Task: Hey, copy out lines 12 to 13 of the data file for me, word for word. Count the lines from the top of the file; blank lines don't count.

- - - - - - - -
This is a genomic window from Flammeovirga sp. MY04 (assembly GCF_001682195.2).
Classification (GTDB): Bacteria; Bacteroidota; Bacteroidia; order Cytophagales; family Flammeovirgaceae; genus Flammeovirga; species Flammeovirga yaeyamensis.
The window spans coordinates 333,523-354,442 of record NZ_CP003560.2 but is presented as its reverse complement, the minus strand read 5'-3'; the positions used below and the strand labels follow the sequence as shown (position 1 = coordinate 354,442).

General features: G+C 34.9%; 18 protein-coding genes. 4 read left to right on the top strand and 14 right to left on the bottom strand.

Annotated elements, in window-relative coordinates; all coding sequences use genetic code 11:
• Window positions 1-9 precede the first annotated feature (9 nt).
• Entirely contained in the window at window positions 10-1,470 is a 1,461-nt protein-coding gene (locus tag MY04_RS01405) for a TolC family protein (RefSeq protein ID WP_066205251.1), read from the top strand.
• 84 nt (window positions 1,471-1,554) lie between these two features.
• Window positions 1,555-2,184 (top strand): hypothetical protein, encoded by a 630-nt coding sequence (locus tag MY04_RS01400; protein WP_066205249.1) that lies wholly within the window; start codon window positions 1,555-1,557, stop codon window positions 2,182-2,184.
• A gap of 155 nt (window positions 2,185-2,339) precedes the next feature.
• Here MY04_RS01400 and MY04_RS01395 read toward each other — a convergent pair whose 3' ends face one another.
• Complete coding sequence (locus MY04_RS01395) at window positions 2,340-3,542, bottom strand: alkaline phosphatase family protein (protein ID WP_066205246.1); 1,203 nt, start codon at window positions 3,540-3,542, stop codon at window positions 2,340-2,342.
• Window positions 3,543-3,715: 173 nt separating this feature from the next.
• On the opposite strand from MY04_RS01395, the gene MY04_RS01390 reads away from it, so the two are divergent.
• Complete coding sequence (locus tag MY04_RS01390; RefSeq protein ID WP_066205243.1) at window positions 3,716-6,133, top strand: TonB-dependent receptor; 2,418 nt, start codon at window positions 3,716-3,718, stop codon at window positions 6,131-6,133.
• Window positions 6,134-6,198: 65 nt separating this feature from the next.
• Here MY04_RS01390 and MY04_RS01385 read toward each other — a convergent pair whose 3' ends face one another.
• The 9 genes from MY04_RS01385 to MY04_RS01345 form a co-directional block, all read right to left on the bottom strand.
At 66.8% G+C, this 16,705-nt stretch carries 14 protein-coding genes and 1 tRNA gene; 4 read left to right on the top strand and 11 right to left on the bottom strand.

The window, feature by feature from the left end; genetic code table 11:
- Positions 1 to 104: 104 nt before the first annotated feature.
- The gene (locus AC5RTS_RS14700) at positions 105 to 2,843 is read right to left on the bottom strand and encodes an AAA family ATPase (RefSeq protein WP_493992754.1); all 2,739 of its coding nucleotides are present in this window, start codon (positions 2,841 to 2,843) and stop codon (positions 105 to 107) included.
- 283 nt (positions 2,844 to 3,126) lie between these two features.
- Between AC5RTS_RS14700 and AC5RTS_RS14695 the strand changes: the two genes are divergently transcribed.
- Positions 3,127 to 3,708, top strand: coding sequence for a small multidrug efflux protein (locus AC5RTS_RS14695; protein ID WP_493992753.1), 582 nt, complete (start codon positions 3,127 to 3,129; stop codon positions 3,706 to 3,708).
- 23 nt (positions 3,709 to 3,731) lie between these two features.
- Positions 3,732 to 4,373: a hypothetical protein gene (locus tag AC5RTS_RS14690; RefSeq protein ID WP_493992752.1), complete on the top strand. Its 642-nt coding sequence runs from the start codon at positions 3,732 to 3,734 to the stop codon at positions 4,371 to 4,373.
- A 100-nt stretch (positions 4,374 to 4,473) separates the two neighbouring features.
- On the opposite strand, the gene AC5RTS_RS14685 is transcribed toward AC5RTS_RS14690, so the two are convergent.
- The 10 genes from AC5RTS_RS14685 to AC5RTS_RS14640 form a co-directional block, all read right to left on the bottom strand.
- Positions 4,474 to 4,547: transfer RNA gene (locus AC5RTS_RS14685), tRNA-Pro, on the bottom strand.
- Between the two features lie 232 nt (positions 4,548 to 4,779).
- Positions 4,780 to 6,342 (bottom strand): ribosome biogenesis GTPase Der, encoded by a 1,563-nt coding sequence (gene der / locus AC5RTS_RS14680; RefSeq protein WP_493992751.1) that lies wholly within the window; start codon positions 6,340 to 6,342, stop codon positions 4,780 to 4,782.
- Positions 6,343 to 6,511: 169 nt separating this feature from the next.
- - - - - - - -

• Complete coding sequence (locus MY04_RS01395) at window positions 2,340-3,542, bottom strand: alkaline phosphatase family protein (protein ID WP_066205246.1); 1,203 nt, start codon at window positions 3,540-3,542, stop codon at window positions 2,340-2,342.
• Window positions 3,543-3,715: 173 nt separating this feature from the next.